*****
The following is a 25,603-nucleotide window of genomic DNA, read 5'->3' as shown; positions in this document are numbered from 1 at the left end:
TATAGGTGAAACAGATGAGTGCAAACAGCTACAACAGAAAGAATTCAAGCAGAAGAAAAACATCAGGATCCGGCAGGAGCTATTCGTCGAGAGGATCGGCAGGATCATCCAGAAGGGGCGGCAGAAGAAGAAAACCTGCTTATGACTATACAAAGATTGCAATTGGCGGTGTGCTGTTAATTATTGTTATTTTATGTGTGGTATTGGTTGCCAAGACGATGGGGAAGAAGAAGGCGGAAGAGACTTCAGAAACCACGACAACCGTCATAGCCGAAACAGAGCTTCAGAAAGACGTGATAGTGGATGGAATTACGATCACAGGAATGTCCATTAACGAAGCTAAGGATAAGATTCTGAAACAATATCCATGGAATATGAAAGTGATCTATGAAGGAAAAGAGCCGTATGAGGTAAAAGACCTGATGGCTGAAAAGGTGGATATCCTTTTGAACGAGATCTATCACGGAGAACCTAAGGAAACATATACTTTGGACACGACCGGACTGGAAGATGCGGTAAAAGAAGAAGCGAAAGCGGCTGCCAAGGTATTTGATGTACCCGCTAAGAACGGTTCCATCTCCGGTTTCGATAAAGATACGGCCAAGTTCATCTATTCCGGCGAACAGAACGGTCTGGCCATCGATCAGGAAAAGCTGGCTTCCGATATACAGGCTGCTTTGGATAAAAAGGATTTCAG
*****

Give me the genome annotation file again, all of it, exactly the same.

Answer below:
The following is a 25,603-nucleotide window of genomic DNA, read 5'->3' as shown; positions in this document are numbered from 1 at the left end:
TATAGGTGAAACAGATGAGTGCAAACAGCTACAACAGAAAGAATTCAAGCAGAAGAAAAACATCAGGATCCGGCAGGAGCTATTCGTCGAGAGGATCGGCAGGATCATCCAGAAGGGGCGGCAGAAGAAGAAAACCTGCTTATGACTATACAAAGATTGCAATTGGCGGTGTGCTGTTAATTATTGTTATTTTATGTGTGGTATTGGTTGCCAAGACGATGGGGAAGAAGAAGGCGGAAGAGACTTCAGAAACCACGACAACCGTCATAGCCGAAACAGAGCTTCAGAAAGACGTGATAGTGGATGGAATTACGATCACAGGAATGTCCATTAACGAAGCTAAGGATAAGATTCTGAAACAATATCCATGGAATATGAAAGTGATCTATGAAGGAAAAGAGCCGTATGAGGTAAAAGACCTGATGGCTGAAAAGGTGGATATCCTTTTGAACGAGATCTATCACGGAGAACCTAAGGAAACATATACTTTGGACACGACCGGACTGGAAGATGCGGTAAAAGAAGAAGCGAAAGCGGCTGCCAAGGTATTTGATGTACCCGCTAAGAACGGTTCCATCTCCGGTTTCGATAAAGATACGGCCAAGTTCATCTATTCCGGCGAACAGAACGGTCTGGCCATCGATCAGGAAAAGCTGGCTTCCGATATACAGGCTGCTTTGGATAAAAAGGATTTCAG